The Civil War Letters of Aaron Jones Fletcher


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Letter dated February 4, 1863, from Eliza Sprague (sister), Lowell, Mass., to Aaron Jones Fletcher

Page 1 and 4 (JPEG)
Page 2 and 3 (JPEG)


            Lowell Feb 4th 1863

Dear Brother Jones
I received your letter
last week was glad to hear from you
and hear that you was well and in
New Orleans hope you will stay
there was afraid that they would
remove your regiment when General
Butler left he had a great reception
here and in Boston guns fired and
bells rang when he arrived they say
that he has been offerd the chance
to go back but will not except.
I do not think so I think he is going
to command this great expidition
that is being fitted up, perhaps
to go to Charleston or some other
important place not know to us.


[p. 2]
Well, Joney, I am a fraid there
is some cheating a bout the pay
or on the alotment roll your pay
for July & August did not arive
until last week, twenty dollars
which I received and took my pay
seven dollars depositing thirteen
for you. September & October there
was none. I asked him what that
ment he said he did not know, a
good many names had been taken
off. I told him that you expected
that you had some coming he then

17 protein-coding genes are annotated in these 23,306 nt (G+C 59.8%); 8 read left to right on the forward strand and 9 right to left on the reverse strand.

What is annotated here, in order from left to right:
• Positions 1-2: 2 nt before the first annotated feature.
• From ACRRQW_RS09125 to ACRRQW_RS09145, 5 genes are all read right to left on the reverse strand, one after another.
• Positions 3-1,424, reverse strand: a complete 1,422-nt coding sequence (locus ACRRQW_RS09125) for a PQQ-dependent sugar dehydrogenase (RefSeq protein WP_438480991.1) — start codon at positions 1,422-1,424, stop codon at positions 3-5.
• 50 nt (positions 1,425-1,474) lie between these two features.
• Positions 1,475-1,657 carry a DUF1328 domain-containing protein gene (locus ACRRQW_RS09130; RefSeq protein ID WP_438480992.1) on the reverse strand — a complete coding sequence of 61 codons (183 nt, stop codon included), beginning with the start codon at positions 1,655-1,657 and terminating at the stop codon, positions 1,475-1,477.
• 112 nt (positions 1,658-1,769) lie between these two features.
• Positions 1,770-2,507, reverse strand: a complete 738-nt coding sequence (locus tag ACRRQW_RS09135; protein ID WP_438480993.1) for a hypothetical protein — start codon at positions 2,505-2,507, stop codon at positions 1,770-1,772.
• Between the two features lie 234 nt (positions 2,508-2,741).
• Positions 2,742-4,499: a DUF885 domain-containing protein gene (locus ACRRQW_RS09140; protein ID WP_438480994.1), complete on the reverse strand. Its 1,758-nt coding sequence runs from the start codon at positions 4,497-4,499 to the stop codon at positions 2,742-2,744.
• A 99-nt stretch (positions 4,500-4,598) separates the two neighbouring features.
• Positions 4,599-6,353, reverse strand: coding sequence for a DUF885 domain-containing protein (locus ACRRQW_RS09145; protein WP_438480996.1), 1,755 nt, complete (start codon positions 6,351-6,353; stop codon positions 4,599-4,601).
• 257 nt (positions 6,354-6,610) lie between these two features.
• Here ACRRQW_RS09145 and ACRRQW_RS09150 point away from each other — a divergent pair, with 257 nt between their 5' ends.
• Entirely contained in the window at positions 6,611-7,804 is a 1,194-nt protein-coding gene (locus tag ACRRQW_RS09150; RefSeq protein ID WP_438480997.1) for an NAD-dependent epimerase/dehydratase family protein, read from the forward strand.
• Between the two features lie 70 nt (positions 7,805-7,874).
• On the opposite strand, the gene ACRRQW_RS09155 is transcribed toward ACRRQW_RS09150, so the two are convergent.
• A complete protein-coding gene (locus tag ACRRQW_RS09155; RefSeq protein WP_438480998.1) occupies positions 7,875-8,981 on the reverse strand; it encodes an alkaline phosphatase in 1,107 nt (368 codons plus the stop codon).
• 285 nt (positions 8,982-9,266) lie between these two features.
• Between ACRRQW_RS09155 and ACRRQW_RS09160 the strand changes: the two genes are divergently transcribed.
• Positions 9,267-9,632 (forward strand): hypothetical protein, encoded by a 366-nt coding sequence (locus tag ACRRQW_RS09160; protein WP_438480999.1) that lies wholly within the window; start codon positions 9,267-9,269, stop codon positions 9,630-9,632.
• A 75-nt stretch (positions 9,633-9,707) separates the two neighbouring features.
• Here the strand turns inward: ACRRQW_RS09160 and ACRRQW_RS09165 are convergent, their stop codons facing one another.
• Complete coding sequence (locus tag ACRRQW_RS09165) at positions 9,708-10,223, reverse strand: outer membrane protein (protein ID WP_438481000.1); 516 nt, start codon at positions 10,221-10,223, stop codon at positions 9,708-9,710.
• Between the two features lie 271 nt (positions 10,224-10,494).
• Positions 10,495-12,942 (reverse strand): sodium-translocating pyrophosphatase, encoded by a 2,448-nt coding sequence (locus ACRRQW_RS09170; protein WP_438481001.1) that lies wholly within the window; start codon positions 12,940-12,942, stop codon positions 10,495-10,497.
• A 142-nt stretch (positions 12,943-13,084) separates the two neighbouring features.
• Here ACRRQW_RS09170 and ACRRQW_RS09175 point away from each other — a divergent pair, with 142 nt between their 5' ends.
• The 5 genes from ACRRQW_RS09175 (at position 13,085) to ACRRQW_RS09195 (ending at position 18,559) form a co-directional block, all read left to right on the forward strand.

showed me the roll and explained
it so I see for myself there was none
you had better go to the paymaster
and find out a bout it and if it
is not right have the Captain or
some one go with you and make
it right, if there is any trouble
draw your money and send
it to Murray by express, this is


[p. 3]
what to put on the letter
P. Murray Sprague Boston  Mass
Care Sargent & Co’s Express Court Street
dont you pay I guess it will
come free he goes to Boston every
day it will be the same as though you
sent it to Lowell and if you have
to pay it will be a little less.
I hope it is all right, if they
charge as high as that for clothes you
had better draw your pay for them
and let me make them and send
you I have plenty of time had rather
do them than not, don’t be afraid
of making me any trouble if there
is anything to be made we might
as well have it as anyone that seems
to be the game that they are all playing
to make as much out of it as they can
I have been thinking could not you
send home a barrel of shugar and
pack in a pair of those vases that
you spoke of Shugar is from fifteen


[p. 4]
to eighteen cents a pound here.
I don’t know the expence it would
come cheaper by freight Stuff it full
so to make it pay if you can send
it I don’t know as you can only I
thought of that and I thought would
mention it and you could think
about it. you could send word
home to un pack it carefully so they
would not break them, don’t know
as they are going to send another
box very soon shall send if they
do and I know it they have had
a fight near Suffolk twenty four
killed eighty wounded. How do you
like the letters from the chaplain.
Shall try to get one before I close this.
his discrption of the battle I
like them very much. all well at
home last week. We are well. Hope
this will find you the same.
Mrs. Hayden and Hattie Conant are
dead. Hepsy had a party about thirty.
Suppose they wrote you a bout it.
they did not write me the particulars.
Write soon if the money is not right.
I shall want to know. Murray unites
in sending much love. Eliza Sprague


[p. 4, In pencil upside down above date on p. 1]
Write as often as you can.
Always glad to get letters from